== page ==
Disclosure: Meet Minneapolis facilitated our visit to the Mill City Museum. However, all opinions are my own.
While I’ve spent a fair amount of time in Minneapolis, I realized that I know very little about the city’s history. So earlier this summer, we headed to the Mill City Museum to learn about one of the industries that made Minneapolis famous.
Located in the heart of downtown along the banks of the Mississippi River, the Mill City Museum provides an expansive look not only at the history and process of flour milling but also its role in the development of the Twin Cities. Built up from the ruins of a once bustling riverfront mill, the museum offers a comprehensive look at the history of the area.
Begin by learning about the mechanical process of milling and how wheat becomes flour. Next, explore what it took to make Minnesota’s landscape well-suited for milling through interactive waterway exhibits. Have you caught a whiff of fresh baked goods? Peak into the test kitchen to see what’s cooking (and sneak a sample, if you’re lucky).
Easily one of our favorite parts of the museum was the Flour Tower Tour. This engaging exhibit allows visitors to travel between floors to see what the mill looked like in its prime. Seated on bleachers in a large freight elevator, the exhibit showcases everything from the foreman’s office to a functioning assembly line. Interviews with individuals who once worked in the mill as well as fictional narratives bring the floors of the mill to life once more.
An added bonus? Step out of the lift into the only remaining part of the Washburn A Mill. After a fire destroyed most of the original site, the remaining floor is a shell of what it once was. Afterward, step outside to take in the gorgeous views of the Mississippi River and Stone Arch Bridge from the museum’s rooftop balcony.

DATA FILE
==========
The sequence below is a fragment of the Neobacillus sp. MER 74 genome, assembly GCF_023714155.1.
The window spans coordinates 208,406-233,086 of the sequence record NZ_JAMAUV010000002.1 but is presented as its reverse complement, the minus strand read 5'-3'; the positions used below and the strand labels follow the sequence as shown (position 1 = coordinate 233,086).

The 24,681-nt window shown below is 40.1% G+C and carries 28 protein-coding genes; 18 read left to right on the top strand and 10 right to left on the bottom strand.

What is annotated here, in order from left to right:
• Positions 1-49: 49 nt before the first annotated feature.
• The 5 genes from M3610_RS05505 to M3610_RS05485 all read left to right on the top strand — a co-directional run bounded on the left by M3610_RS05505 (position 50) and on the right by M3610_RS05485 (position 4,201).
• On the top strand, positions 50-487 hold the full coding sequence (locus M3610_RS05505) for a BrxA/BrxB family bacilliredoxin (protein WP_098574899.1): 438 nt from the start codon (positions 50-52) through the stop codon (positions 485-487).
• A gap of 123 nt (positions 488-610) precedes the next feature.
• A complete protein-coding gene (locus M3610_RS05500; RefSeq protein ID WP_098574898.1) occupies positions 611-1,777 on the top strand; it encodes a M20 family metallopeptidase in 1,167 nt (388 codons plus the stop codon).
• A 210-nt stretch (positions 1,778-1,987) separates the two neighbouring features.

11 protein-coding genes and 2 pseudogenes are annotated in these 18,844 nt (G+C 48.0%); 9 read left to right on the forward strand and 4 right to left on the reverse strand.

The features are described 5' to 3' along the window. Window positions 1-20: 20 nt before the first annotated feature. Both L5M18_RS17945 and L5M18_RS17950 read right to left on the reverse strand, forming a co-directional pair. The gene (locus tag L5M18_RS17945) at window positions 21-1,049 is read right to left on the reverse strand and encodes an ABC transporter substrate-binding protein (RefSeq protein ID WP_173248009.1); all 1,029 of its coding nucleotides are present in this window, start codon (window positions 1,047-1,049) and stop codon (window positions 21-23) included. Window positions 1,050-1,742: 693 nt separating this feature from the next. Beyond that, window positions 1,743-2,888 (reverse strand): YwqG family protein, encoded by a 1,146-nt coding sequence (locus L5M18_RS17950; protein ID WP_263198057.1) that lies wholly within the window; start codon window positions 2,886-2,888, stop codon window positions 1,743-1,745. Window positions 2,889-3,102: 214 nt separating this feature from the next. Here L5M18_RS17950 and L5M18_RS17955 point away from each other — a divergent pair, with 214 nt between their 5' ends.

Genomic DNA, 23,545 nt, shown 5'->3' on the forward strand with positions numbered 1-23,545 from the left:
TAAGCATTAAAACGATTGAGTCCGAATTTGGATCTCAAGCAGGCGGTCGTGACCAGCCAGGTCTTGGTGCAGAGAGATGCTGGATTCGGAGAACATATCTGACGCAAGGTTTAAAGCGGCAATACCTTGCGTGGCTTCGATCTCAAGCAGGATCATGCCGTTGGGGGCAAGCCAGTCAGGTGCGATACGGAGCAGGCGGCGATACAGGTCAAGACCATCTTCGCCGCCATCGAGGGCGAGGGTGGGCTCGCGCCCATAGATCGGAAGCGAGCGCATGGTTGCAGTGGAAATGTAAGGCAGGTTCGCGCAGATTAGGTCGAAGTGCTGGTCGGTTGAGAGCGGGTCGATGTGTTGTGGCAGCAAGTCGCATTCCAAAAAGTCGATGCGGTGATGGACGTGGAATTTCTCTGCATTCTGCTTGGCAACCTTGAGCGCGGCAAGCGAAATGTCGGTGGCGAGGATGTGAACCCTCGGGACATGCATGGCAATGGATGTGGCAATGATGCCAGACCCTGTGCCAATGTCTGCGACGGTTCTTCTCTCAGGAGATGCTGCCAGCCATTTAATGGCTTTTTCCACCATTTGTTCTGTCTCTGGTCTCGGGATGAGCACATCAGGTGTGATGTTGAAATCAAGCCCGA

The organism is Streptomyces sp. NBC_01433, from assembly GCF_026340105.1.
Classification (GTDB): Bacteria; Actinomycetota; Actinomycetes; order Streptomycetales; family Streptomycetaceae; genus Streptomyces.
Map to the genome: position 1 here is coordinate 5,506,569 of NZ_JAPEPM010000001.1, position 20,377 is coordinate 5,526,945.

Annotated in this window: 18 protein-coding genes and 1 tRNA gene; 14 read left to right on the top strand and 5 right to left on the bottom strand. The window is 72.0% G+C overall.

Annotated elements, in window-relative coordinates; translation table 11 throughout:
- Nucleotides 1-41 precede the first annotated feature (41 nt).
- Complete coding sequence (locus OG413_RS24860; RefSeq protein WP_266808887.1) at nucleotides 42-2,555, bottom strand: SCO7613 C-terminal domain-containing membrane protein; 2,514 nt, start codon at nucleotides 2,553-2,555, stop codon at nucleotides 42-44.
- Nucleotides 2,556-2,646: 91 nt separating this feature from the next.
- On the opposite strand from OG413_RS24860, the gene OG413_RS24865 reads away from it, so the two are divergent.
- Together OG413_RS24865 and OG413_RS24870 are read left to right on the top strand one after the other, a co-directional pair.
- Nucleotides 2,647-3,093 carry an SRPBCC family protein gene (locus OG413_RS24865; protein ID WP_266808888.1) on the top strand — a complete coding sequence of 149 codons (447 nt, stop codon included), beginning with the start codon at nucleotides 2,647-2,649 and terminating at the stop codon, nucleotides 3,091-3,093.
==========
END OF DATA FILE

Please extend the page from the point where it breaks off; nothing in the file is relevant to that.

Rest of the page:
A bit of history about the Mill City Museum
Beginning in 1880, Minneapolis was known as the Flour Milling Capital of the World. For more than 50 years, the surrounding riverfront was home to miles of floor mills.
Built in 1874, the Washburn Mill was once one of the world’s largest mills. In its prime, the mill was rumored to produce enough flour to make 12 million loaves of bread in a day. The company that managed the mill, the Washburn-Crosby Company, would later become General Mills.
Also, did you know that dusty mills could mean dangerous explosions? In 1878, the Washburn A Mill was leveled due to an explosion. The blast sent the entire building more than 200 feet into the air and destroyed five nearby mils. In neighboring Stillwater, Minnesota, an article ran the following day detailing an “earthquake” that was actually the mill explosion.
Our tour guide also told us one of my favorite anecdotes from our visit. In 1885, before venting dust out of the mills had been perfected, the dust was directed toward the river. Sounds like an alright idea, right? Wrong. At one point, rumor has it that up to 30 elephant-sized balls of dough covered in rats could be seen floating down the river. The catfish would then eat the water-logged dough and grew to be multiple times their size.
The Washburn A Mill closed in 1965 and was almost destroyed by fire in 1991 when the building sat vacant. Today, the ruins of the mill have been converted into the Mill City Museum.
If you visit the Mill City Museum
If you visit the Mill City Museum, make sure you have at least two to three hours to explore. The museum offers a wealth of information about the history of Minneapolis and the influence of flour milling on the area. While there’s lots to learn, there are also tons of interactive exhibits (including a water room) that make this a fun attraction for visitors of all ages.
Before visiting, plan your trip so you have ample time not only to view the museum’s short documentary about Minneapolis but also to fit in a Flour Tower Tour.
Hours: Tuesday – Saturday: 10 am – 5 pm / Sunday: Noon – 5 pm
Admission: $12 Adults / $6 children (ages 5 – 17)
Mill City Museum, 704 S. 2nd Street in Minneapolis, Minnesota
A huge thanks to Meet Minneapolis for making our visit to the Mill City Museum possible!